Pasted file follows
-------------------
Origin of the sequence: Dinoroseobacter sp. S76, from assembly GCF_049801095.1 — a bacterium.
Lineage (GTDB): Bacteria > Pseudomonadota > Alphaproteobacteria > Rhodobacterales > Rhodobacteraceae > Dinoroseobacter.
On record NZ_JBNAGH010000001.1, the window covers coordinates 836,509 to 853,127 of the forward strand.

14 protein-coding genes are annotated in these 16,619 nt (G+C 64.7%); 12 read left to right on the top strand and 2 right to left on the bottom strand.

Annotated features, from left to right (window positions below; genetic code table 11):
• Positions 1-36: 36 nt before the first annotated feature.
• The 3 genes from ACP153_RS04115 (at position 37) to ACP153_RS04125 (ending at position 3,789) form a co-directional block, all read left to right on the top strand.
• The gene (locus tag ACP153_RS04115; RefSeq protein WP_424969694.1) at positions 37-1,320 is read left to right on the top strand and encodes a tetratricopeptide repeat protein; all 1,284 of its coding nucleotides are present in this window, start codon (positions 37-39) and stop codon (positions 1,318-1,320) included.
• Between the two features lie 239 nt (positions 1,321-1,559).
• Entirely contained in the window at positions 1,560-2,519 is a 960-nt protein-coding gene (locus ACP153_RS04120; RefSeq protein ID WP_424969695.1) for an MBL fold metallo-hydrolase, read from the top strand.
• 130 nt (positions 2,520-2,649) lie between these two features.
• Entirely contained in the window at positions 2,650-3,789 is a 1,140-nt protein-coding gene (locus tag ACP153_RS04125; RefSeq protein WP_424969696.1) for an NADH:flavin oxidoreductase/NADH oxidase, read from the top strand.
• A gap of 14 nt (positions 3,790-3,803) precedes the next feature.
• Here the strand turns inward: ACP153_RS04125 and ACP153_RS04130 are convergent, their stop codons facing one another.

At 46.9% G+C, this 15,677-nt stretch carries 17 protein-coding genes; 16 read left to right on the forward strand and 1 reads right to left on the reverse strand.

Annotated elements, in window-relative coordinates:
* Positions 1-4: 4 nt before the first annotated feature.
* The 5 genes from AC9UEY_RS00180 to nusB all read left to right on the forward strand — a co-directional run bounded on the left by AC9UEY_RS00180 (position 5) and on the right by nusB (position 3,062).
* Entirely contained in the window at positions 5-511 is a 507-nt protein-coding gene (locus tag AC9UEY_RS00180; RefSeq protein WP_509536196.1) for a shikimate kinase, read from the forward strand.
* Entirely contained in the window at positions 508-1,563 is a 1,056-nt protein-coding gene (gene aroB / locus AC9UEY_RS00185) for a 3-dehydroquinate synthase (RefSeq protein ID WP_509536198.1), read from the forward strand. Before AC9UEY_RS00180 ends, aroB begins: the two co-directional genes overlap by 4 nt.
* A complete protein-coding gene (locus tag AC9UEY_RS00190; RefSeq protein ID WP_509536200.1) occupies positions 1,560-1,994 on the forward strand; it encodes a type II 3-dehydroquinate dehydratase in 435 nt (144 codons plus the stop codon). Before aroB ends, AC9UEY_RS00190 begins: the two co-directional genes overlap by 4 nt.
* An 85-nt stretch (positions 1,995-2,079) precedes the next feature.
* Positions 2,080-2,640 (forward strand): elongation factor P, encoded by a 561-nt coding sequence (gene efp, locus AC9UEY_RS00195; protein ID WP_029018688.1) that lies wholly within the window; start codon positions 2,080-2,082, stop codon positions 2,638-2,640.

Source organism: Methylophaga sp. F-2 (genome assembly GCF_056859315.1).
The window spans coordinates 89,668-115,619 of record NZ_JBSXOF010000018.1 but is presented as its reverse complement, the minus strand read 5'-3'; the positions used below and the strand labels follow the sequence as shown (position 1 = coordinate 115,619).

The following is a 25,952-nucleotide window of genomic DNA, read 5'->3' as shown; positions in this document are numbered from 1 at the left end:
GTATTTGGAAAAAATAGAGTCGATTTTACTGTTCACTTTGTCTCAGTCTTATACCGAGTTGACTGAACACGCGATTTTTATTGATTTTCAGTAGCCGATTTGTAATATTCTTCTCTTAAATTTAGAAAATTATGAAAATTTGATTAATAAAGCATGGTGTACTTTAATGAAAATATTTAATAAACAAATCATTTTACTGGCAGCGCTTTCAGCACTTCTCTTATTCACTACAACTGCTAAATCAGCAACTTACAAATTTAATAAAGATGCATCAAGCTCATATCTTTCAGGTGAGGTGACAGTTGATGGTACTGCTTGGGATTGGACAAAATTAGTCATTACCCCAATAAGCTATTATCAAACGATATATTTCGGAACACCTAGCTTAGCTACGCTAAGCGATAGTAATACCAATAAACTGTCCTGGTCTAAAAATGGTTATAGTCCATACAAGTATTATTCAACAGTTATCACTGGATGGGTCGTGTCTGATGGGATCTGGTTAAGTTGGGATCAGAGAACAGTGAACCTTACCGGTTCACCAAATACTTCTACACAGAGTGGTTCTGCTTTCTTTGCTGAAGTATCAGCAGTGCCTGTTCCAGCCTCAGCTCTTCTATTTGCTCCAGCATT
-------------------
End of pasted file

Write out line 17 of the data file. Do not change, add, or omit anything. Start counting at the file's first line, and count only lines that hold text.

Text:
* Positions 1-4: 4 nt before the first annotated feature.